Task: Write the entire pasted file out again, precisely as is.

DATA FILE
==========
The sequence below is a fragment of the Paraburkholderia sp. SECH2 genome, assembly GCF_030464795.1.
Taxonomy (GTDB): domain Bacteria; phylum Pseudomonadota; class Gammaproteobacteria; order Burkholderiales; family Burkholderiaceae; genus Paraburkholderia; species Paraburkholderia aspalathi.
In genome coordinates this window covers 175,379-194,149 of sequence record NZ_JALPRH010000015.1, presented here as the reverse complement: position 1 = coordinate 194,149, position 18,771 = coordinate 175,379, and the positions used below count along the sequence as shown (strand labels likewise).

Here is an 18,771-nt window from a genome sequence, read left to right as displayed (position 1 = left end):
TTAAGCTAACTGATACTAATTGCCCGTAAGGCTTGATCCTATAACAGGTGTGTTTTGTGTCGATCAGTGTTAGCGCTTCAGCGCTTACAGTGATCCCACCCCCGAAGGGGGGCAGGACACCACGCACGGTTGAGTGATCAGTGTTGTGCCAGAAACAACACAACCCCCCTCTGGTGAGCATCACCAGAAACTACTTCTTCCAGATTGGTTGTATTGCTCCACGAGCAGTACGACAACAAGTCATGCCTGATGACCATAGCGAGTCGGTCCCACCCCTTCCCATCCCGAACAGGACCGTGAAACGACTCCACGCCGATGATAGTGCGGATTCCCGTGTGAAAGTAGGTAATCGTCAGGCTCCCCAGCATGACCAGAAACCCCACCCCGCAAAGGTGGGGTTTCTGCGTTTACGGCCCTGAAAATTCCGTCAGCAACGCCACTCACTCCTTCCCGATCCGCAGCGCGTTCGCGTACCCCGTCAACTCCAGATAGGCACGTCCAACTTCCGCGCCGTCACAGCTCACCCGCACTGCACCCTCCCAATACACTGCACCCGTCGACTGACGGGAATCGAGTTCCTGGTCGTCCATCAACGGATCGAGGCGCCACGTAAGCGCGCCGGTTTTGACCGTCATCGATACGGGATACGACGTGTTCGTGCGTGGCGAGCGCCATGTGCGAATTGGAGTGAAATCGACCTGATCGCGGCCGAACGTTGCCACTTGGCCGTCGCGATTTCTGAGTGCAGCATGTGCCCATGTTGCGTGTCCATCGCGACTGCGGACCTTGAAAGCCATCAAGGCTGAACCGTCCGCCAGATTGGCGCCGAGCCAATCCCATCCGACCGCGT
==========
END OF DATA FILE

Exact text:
The sequence below is a fragment of the Paraburkholderia sp. SECH2 genome, assembly GCF_030464795.1.
Taxonomy (GTDB): domain Bacteria; phylum Pseudomonadota; class Gammaproteobacteria; order Burkholderiales; family Burkholderiaceae; genus Paraburkholderia; species Paraburkholderia aspalathi.
In genome coordinates this window covers 175,379-194,149 of sequence record NZ_JALPRH010000015.1, presented here as the reverse complement: position 1 = coordinate 194,149, position 18,771 = coordinate 175,379, and the positions used below count along the sequence as shown (strand labels likewise).

Here is an 18,771-nt window from a genome sequence, read left to right as displayed (position 1 = left end):
TTAAGCTAACTGATACTAATTGCCCGTAAGGCTTGATCCTATAACAGGTGTGTTTTGTGTCGATCAGTGTTAGCGCTTCAGCGCTTACAGTGATCCCACCCCCGAAGGGGGGCAGGACACCACGCACGGTTGAGTGATCAGTGTTGTGCCAGAAACAACACAACCCCCCTCTGGTGAGCATCACCAGAAACTACTTCTTCCAGATTGGTTGTATTGCTCCACGAGCAGTACGACAACAAGTCATGCCTGATGACCATAGCGAGTCGGTCCCACCCCTTCCCATCCCGAACAGGACCGTGAAACGACTCCACGCCGATGATAGTGCGGATTCCCGTGTGAAAGTAGGTAATCGTCAGGCTCCCCAGCATGACCAGAAACCCCACCCCGCAAAGGTGGGGTTTCTGCGTTTACGGCCCTGAAAATTCCGTCAGCAACGCCACTCACTCCTTCCCGATCCGCAGCGCGTTCGCGTACCCCGTCAACTCCAGATAGGCACGTCCAACTTCCGCGCCGTCACAGCTCACCCGCACTGCACCCTCCCAATACACTGCACCCGTCGACTGACGGGAATCGAGTTCCTGGTCGTCCATCAACGGATCGAGGCGCCACGTAAGCGCGCCGGTTTTGACCGTCATCGATACGGGATACGACGTGTTCGTGCGTGGCGAGCGCCATGTGCGAATTGGAGTGAAATCGACCTGATCGCGGCCGAACGTTGCCACTTGGCCGTCGCGATTTCTGAGTGCAGCATGTGCCCATGTTGCGTGTCCATCGCGACTGCGGACCTTGAAAGCCATCAAGGCTGAACCGTCCGCCAGATTGGCGCCGAGCCAATCCCATCCGACCGCGT